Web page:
Bart Boets, a clinical psychologist at Catholic University in Leuven, Belgium, and colleagues used functional magnetic resonance imaging to scan the brains of 45 adults -- 23 with dyslexia and 22 without -- while they distinguished among a variety of sounds, some of which differed in subtle ways. The researchers then built a sophisticated correlational map, the Tribune newspapers reported.
The study, published in the journal Science, found both groups were able to distinguish those sounds accurately, though the dyslexic group did so more slowly, and both groups also showed consistent neuron firing patterns as they sorted the sounds.
"Quite to our surprise, we found that the phonetic representations are perfectly intact in dyslexics," Boets, the lead author, said.
The researchers then examined 13 areas of the brain known to communicate with one another -- 12 involved with language and speech; one control area involved with vision.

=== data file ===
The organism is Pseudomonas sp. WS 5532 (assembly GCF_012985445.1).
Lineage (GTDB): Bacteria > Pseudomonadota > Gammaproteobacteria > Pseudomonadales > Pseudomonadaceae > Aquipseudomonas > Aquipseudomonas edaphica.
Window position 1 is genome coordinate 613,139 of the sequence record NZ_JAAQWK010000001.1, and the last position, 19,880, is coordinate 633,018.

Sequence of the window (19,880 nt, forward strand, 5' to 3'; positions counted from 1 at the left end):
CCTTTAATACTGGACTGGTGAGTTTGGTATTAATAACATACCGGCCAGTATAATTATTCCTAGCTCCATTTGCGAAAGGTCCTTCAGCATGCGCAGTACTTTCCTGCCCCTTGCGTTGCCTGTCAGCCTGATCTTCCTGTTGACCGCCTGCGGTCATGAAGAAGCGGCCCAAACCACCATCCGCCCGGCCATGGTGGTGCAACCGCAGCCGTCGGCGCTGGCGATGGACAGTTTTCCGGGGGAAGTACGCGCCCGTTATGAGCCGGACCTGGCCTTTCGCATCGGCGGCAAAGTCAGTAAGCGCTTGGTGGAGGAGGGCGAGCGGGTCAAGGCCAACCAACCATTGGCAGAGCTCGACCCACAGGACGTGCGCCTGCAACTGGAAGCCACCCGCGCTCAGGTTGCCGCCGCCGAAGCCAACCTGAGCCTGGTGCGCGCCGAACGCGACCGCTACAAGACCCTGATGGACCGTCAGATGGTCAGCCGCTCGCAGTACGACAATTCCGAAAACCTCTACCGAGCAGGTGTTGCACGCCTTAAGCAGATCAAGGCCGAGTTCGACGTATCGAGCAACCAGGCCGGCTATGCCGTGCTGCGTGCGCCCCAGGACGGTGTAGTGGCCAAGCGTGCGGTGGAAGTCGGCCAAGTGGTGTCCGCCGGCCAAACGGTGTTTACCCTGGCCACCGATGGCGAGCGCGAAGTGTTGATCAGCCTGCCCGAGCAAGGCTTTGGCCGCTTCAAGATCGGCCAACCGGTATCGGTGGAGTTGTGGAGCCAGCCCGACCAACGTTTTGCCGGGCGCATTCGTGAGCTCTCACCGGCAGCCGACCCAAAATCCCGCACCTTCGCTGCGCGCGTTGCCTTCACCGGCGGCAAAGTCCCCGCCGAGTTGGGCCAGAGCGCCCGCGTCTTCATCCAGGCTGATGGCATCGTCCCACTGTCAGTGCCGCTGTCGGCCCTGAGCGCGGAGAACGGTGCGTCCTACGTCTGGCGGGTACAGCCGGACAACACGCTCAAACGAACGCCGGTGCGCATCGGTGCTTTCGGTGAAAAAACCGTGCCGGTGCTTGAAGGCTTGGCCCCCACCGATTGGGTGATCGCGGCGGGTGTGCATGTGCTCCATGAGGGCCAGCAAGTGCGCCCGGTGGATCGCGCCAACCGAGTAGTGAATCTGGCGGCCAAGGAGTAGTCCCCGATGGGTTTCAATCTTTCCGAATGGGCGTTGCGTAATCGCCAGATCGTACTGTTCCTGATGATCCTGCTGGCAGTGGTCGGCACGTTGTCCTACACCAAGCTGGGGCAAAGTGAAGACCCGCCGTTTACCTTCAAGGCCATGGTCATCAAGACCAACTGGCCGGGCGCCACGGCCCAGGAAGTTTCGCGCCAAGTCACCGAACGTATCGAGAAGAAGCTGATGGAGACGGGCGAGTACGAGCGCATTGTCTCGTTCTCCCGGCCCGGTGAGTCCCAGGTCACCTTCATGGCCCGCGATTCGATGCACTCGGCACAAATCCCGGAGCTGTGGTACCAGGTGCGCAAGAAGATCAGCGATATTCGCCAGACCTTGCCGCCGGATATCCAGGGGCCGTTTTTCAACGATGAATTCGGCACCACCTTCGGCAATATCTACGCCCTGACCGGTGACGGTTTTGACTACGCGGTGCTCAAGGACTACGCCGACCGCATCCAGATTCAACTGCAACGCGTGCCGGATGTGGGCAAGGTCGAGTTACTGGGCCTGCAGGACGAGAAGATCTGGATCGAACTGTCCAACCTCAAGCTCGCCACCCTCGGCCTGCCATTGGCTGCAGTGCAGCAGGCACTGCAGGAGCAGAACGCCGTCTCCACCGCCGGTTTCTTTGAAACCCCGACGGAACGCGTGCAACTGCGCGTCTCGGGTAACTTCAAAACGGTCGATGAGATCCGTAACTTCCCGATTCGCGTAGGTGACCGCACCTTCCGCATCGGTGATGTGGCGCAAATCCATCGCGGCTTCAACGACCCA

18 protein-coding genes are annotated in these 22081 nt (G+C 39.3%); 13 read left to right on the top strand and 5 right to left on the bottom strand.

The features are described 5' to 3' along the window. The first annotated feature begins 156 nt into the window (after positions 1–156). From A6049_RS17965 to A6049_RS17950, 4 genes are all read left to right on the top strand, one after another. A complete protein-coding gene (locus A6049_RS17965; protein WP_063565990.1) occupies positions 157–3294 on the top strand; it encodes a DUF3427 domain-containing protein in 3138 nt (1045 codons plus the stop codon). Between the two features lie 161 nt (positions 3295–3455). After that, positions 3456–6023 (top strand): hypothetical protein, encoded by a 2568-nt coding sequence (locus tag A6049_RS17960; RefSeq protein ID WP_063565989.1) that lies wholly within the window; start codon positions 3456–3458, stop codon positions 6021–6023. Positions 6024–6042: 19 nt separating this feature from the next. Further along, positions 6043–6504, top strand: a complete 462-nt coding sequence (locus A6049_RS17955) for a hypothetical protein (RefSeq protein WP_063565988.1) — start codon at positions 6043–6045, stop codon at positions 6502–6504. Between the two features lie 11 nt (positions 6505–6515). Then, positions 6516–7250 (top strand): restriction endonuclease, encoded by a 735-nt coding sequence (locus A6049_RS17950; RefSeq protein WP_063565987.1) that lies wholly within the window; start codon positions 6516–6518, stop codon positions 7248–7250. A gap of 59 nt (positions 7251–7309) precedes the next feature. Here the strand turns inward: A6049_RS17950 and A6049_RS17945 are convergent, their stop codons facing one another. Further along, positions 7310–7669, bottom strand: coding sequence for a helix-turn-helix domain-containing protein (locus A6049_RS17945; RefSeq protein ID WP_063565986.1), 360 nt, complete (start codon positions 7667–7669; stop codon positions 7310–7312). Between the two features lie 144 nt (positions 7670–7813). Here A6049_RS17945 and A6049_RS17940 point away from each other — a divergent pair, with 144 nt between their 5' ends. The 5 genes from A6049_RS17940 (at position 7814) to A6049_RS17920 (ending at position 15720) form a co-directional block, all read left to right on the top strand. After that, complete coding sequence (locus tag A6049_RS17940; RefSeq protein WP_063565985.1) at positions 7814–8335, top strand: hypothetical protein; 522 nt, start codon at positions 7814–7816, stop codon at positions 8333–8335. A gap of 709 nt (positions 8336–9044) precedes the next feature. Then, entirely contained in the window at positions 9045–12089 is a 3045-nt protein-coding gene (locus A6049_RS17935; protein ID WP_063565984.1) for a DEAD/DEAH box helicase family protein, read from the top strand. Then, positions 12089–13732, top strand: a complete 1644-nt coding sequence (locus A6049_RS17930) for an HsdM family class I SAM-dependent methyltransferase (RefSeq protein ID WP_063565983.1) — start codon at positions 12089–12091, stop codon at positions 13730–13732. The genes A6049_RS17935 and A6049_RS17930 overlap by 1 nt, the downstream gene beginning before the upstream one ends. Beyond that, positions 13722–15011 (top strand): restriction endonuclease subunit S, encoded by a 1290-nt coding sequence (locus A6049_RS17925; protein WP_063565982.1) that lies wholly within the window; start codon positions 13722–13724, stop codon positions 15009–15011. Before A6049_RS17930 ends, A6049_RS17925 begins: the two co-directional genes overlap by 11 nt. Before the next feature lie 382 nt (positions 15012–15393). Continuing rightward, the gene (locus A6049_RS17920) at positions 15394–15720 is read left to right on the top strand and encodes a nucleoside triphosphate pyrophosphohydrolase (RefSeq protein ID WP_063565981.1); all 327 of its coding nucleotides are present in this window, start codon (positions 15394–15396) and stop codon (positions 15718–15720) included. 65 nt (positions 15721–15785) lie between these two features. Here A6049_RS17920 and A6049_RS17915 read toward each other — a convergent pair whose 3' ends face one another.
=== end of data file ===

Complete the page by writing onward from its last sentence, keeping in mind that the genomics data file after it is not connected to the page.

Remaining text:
For both groups, those signals suggested functional connectivity was normal between hemispheres of the auditory cortex, the area associated with phoneme -- the building blocks of language -- recognition.
However, the white matter tracts connecting the phoneme area to the Broca's area, which regulates the conversion of language to speech, was weaker for the dyslexics as a group, Boets said.